Answer Internal Staff
When reviewing the concept of consideration, although deemed an important contractual concept by many, its flaws become rather obvious when subject to light scrutiny.
In Thomas v Thomas (1842) 2 QB 851, it was established that consideration need not be adequate but must have some value. This concept is intrinsically flawed. If consideration need not be sufficient in value to deem the agreement ‘fair’ then why is it required at all?
A rebuttal to the point above is that consideration must have economic value (White v Bluett (1853) 23 LJ Ex 36), and the principle of freedom of contract in conjunction with this would indicate that the contracting parties should be those with the power to deem whether a particular agreement is ‘fair’. Economic value however is a term subject to a large amount of criticism. Chappell & Co Ltd v Nestle Co Ltd  AC 97, provides that given particular context, chocolate wrappers will be considered to economic value. Clearly this indicates that the term ‘economic value’ cannot possibly have a precise definition. Legal concepts that are open to vague interpretation can be considered inappropriate for a number of reasons.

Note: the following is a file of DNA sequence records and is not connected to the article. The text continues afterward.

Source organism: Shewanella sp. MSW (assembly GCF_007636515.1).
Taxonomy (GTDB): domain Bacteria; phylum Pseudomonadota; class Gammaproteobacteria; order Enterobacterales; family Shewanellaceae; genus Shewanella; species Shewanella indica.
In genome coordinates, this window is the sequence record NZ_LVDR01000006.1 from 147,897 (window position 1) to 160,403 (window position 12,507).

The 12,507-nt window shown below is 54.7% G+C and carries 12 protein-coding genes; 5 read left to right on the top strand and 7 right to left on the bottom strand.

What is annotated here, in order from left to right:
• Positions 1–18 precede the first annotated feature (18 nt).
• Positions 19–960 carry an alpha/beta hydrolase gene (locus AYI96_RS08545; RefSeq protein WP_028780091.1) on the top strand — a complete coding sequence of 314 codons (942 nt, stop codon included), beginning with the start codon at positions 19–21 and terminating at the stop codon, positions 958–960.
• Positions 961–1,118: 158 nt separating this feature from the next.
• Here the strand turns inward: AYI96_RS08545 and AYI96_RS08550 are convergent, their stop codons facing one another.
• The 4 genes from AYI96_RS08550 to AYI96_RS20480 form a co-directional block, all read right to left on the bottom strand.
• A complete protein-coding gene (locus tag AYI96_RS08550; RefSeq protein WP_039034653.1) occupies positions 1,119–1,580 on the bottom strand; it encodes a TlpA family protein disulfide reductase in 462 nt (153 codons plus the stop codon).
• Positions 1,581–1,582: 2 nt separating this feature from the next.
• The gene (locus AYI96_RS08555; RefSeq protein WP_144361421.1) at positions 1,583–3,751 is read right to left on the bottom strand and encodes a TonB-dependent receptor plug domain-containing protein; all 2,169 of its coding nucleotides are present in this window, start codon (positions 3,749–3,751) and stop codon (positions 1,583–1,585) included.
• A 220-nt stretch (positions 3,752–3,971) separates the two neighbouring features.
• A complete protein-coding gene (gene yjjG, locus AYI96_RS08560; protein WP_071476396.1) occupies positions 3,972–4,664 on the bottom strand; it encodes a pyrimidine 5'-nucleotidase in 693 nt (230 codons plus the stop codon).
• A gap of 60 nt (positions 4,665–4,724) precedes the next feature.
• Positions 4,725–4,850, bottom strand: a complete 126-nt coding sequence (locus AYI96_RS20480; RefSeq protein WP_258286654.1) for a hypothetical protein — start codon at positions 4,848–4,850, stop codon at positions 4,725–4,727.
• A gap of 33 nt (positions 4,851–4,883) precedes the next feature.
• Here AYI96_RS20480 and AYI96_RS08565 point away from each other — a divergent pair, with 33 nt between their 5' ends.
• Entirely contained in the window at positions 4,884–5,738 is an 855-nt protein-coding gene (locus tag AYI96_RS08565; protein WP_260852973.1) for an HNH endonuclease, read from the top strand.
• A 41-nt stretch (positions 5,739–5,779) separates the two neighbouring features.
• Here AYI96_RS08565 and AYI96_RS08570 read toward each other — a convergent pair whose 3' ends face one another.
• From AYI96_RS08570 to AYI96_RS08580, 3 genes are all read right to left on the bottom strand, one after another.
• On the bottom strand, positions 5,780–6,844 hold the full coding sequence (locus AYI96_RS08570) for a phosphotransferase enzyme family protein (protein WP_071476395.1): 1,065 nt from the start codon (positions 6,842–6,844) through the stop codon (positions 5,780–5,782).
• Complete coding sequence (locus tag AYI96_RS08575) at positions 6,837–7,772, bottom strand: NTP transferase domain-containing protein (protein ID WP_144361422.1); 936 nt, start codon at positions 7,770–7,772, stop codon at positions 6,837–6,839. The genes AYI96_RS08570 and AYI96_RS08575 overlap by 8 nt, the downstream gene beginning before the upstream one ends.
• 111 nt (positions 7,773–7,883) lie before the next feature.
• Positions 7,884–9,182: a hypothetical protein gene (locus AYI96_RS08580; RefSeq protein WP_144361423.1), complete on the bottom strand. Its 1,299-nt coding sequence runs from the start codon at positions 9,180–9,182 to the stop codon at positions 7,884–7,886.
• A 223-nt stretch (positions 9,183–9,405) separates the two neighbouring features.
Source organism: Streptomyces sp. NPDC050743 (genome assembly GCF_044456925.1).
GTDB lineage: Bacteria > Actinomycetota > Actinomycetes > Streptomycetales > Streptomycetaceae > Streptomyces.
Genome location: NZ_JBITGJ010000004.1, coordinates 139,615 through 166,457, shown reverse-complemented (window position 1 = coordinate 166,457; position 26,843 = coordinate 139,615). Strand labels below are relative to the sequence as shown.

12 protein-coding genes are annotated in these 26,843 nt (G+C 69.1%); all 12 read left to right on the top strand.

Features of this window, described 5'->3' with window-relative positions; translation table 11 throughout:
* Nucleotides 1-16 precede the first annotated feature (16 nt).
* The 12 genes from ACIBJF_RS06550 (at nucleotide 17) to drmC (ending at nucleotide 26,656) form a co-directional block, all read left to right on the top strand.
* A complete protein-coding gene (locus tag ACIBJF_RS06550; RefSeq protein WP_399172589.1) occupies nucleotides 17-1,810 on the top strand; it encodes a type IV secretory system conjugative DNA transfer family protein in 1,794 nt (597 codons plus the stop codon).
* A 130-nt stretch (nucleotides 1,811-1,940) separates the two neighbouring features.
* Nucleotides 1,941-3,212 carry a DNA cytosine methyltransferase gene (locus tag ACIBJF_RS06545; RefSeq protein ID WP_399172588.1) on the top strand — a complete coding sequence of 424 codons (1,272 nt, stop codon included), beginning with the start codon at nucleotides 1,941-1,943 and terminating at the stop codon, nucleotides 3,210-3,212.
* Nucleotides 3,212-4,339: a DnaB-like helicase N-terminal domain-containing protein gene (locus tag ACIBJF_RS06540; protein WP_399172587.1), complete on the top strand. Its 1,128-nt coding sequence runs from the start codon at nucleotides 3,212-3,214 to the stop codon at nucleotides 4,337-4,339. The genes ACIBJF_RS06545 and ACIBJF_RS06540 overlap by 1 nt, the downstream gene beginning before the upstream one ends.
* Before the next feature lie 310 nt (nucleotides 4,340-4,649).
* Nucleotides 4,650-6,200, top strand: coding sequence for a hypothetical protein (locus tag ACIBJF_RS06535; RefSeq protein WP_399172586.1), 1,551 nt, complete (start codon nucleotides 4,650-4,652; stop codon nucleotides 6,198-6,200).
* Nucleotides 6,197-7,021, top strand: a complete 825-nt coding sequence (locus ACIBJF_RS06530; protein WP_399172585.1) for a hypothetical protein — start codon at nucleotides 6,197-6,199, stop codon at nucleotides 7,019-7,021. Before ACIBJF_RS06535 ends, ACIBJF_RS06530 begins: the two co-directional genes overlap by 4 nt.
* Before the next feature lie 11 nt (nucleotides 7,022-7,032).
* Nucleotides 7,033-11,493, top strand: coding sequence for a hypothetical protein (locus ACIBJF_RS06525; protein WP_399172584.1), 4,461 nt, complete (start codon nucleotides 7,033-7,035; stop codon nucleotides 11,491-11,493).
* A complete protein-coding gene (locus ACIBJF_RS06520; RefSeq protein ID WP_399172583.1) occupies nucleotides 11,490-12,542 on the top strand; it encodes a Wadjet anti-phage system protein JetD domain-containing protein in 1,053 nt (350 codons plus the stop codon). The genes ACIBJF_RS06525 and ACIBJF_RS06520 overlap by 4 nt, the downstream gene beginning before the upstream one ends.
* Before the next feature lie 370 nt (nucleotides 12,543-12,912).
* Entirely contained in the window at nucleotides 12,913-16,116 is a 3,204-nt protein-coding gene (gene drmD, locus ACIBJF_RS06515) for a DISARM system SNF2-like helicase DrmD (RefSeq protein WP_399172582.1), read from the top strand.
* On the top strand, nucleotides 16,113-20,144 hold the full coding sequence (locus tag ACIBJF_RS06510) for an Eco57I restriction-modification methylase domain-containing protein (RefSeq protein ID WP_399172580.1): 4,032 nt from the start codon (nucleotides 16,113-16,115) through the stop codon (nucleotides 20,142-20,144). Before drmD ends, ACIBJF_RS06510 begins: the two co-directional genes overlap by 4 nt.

Other issues with consideration include its limitations. Such as;
The inability to use the part-payment of a debt as valid consideration even when the other party is willingly agreeable (Foakes v Beer (1883) LR 9 App Cas 605). This has obviously been done to prevent the abuse of parties in vulnerable positions, this does not however negate the issues it causes to parties willing to settle a contract for a lesser sum.
There are difficulties with past consideration amount to valid consideration (see, Williams v Roffey  1 QB 1).
- Finally, there are issues with consideration being considered in relation to the performance of a duty owed to a third party (see, Shadwell v Shadwell (1860) 9 CB NS 159).